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Crevasse Rescue Course Rec.

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Forgive me if this is a repetitive question. I am looking onto crevasse rescue courses this Spring. I'm considering the AAI, RMI or NW Mountain School from L-worth. Any opinions on any of these? Is there a better alternative? Thanks.

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All are sufficient, honestly. I'd focus on what's convenient. You should get all the same skills. Check and see if you can get with an AMGA certified guide (JR & Olivia are certified, many AAI guides are and some RMI guides are) then you will probably get more depth. Also, for something to do during the winter - find a ROCK RESCUE clinic somewhere. Why? Because many of the systems are very similar. Knowing knots and such and understanding the scenarios will help you with crevasse rescue for sure.

 

Other than the 3 you mentioned, you might be able to find a PRIVATE clinic with IMG, KAF Adventures or Pro Guiding in N Bend.

 

I also put on a fairly decent advanced crevasse rescue clinic through the Bushwhacker Climbing Club but we usually limit that to previous students (club preference).

 

Finally, crevasse rescue usually isn't a skill that you just "learn". You need to practice and probably keep learning. So, remember you are beginning a journey, not checking a box.

 

Good luck!

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...Other than the 3 you mentioned, you might be able to find a PRIVATE clinic with IMG...Good luck!

 

I took the "crack school" (crevase rescue) by IMG this summer, and it was well done, and worth the money/time. We spent one day learning and practicing knots, techniques and and the general idea of it all, then the following day we spent on a large cornice working out various problems.

 

Particularly interesting to me was the fact that a snow anchor actually works, and works well. I'm accustomed to dry, powdery winter snow that you can't make a snowball with and couldn't imagine packing any snow tight enough to hold anything, but it works.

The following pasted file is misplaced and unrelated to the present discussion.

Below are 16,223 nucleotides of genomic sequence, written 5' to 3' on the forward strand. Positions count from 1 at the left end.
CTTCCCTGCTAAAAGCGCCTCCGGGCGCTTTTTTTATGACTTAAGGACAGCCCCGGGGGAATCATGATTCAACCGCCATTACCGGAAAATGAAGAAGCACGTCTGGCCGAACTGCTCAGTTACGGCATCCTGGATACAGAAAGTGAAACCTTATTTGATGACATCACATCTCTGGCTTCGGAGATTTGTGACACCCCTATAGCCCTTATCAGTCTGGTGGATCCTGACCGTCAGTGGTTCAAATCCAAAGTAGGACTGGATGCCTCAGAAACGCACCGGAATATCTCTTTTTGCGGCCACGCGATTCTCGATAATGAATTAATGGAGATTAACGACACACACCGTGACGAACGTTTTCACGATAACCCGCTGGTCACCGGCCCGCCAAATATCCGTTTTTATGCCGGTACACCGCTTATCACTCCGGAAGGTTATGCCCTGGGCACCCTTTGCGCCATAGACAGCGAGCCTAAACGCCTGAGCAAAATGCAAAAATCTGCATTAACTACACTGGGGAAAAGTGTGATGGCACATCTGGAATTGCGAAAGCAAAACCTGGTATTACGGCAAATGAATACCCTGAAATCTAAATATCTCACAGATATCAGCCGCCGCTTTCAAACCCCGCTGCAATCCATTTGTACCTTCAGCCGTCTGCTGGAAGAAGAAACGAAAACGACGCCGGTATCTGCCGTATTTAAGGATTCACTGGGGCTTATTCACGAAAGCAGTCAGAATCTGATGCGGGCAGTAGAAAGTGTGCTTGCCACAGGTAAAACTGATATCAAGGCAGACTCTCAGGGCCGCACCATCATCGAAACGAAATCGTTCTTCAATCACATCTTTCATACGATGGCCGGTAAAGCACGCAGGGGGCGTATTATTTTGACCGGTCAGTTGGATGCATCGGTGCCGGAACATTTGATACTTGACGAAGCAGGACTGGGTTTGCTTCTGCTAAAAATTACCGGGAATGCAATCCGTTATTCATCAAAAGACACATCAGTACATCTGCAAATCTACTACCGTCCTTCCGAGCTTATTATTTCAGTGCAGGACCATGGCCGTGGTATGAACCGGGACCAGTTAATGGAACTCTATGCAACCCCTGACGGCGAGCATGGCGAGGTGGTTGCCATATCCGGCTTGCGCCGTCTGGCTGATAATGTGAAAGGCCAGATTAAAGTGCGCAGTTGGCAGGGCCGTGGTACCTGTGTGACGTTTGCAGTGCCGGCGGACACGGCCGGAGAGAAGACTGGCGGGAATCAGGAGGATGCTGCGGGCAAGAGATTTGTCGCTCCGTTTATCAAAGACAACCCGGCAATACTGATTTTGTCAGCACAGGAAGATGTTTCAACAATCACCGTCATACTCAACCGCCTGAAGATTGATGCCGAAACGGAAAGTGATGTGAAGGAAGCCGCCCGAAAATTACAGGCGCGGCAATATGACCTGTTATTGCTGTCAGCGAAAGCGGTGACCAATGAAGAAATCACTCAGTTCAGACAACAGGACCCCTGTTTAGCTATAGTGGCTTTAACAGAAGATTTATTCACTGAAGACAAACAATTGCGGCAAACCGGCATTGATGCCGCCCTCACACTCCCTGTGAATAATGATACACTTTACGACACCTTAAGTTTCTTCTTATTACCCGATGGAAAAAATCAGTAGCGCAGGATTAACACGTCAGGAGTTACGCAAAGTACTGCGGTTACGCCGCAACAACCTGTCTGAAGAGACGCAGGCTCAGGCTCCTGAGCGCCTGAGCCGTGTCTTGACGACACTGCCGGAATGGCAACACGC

I have to admit that I originally imagined (hoped for) doing the practical part in a crevasse, but in hindsight that would not have been a well thought out idea. Doing it over the side of a 40-50' cornice with a easy runout at the bottom gave us the chance to practice without the hazard of being in a crevasse.

 

So I say it's good info to have, no matter who you select, but I give IMG in Ashford a full thumbs up.

 

 

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I never took a course to learn crevasse rescue but I have practiced all of the skills many times in different scenarios. I can guarantee you I would perform the task better than any person who took the class once and never did a refresher. Also on my 5th and 6th times and so on I kept learning new tricks and pitfalls to avoid.

 

I went to where I would setup a top rope on bolts that is overhanging and practiced jugging, rapping, jugging, rapping, and tying many times. The mountaineers headquarters has overhanging anchors on their rock wall that work great for this, there are not a ton of overhanging crags you can easily setup top ropes on.

 

EDIT: I think the Marymoor climbing area has a section you can practice jugging an overhanging rope. I don't know how easy it is to lead up to the anchors but I can vouch that the Mountaineers headquarters has a what is essentially 5.0 leading up one side.

 

Also be sure to practice over a real snow lip as this will totally mess everything up more than you would think.

 

Taking a class is great, go for it, but just remember that the practice you do after is more important.

Edited by GerritD

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